Texas law firm accused of pattern of duplicative, improper property insurance litigation
A Houston-based law firm that has filed thousands of property insurance lawsuits in Louisiana has engaged in a pattern of questionable legal practices that demand judicial sanction, a motion filed by an insurer in federal court in Louisiana says.
The motion was filed last month in the Eastern District of Louisiana by attorney Matthew Monson, who represents Allied Trust Insurance Co. in the company’s defense against duplicative and “improper” claims filed by the McClenny, Moseley & Associates law firm.
In a Jan. 23 memorandum filed in the case of Tricia Rigsby Franatovich v. Allied Trust Insurance Co., Manson alleges that MMA improperly worked with a contractor, Apex Roofing, and marketing company called Velawcity ID to make legal claims on behalf of homeowners without their knowledge.
“MMA are the architects and perpetrators of these rogue schemes, which have already involved at least 15,000 residents of Louisiana, to the detriment of the entire legal profession,” the memorandum states.
MMA has said the firm has used complex technology to provide representation to clients on a large scale in the wake of Hurricane Ida. In the process, homeowners have signed assignment-of-benefits contracts, which are legal in the state unless specifically excluded in policies and confer policy rights to third parties.
In December, Western District of Louisiana Judge David Joseph sanctioned MMA to the tune of $15,914 to reimburse a defense attorney for the time taken to respond to bogus litigation. Defendants are pressing for additional sanctions in federal court, but Monson’s filing indicates that such sanctions are inadequate to deter a law firm that has filed millions of dollars in claimed damages.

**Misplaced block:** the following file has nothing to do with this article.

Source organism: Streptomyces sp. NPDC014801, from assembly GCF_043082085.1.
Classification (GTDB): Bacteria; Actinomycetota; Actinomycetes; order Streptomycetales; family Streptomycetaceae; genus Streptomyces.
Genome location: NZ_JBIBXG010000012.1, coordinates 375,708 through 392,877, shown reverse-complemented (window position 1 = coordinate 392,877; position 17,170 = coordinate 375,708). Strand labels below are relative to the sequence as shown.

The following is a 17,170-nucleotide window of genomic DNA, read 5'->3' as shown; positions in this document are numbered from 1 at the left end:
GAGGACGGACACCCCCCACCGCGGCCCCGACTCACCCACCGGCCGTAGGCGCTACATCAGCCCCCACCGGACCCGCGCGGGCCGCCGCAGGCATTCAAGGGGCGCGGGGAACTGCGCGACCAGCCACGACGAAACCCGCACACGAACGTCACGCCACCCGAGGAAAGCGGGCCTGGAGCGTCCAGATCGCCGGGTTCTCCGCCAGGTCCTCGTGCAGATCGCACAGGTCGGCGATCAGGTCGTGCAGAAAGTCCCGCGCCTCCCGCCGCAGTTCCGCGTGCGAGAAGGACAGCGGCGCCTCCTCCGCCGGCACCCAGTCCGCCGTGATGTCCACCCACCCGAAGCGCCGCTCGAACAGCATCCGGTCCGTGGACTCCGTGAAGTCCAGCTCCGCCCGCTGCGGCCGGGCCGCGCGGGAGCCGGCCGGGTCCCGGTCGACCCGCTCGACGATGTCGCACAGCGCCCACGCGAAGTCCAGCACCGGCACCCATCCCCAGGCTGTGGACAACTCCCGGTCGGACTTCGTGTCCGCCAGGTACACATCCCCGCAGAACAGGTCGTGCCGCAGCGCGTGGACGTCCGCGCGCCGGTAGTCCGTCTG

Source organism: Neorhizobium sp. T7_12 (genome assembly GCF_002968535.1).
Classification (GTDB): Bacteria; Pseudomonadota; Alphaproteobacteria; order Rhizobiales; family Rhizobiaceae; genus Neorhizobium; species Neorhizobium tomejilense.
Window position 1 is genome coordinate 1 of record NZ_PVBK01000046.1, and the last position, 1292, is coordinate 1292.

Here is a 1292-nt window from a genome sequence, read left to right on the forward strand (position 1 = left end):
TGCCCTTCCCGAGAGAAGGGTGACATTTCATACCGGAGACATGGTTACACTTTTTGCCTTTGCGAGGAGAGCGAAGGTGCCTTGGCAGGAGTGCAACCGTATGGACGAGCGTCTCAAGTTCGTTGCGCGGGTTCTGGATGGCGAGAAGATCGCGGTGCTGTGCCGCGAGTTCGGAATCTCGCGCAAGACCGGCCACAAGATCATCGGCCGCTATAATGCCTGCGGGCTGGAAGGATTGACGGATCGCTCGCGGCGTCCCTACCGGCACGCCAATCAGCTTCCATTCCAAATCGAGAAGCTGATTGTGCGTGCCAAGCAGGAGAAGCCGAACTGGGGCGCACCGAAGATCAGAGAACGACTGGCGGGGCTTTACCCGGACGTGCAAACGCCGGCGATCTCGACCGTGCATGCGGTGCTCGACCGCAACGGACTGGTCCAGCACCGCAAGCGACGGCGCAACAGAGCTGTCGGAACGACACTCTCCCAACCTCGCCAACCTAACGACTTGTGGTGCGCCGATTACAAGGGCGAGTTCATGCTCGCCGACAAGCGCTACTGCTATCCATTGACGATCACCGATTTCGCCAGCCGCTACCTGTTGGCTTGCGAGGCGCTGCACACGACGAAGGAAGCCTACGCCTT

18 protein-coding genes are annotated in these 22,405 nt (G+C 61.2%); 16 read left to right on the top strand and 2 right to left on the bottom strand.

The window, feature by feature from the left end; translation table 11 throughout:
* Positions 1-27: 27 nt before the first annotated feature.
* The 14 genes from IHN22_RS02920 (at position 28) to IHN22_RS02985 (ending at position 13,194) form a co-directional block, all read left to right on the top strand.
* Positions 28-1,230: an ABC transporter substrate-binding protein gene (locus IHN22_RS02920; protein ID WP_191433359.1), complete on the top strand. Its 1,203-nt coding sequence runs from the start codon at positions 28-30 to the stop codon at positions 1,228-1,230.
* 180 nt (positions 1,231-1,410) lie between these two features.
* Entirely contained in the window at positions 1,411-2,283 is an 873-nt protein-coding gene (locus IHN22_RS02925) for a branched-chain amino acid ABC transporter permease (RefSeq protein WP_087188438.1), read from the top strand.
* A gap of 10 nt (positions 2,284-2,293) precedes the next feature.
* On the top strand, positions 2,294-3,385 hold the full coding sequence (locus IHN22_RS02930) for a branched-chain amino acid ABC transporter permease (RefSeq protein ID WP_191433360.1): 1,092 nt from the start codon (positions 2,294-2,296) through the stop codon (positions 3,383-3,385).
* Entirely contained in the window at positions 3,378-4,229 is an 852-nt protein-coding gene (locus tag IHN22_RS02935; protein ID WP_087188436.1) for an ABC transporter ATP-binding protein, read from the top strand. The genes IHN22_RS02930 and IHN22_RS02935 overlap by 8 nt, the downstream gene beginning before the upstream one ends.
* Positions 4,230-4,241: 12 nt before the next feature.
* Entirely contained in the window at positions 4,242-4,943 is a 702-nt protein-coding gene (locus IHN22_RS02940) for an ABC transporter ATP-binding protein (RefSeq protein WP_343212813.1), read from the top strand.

The MMA’s activities are on the radar screen of the Louisiana Department of Insurance.
“The LDI is aware of what is going on with McClenny, Moseley & Associates, but I cannot confirm whether any investigation is ongoing,” department spokesman John Ford told the Louisiana Record in an email. “The LDI does encourage anyone with information about activities related to insurance fraud to contact our Office of Insurance Fraud at 1-800-259-5300.”
The filings in the Allied Trust case compare MMA’s actions to the Scot Strems case in Florida. In that situation, the Florida Supreme Court disbarred attorney Strems, pointing to instances of his law firm having inadequate staffing to oversee scores of litigated property insurance claims, as well as client neglect and situations that slowed down the court system’s processing of litigated claims.
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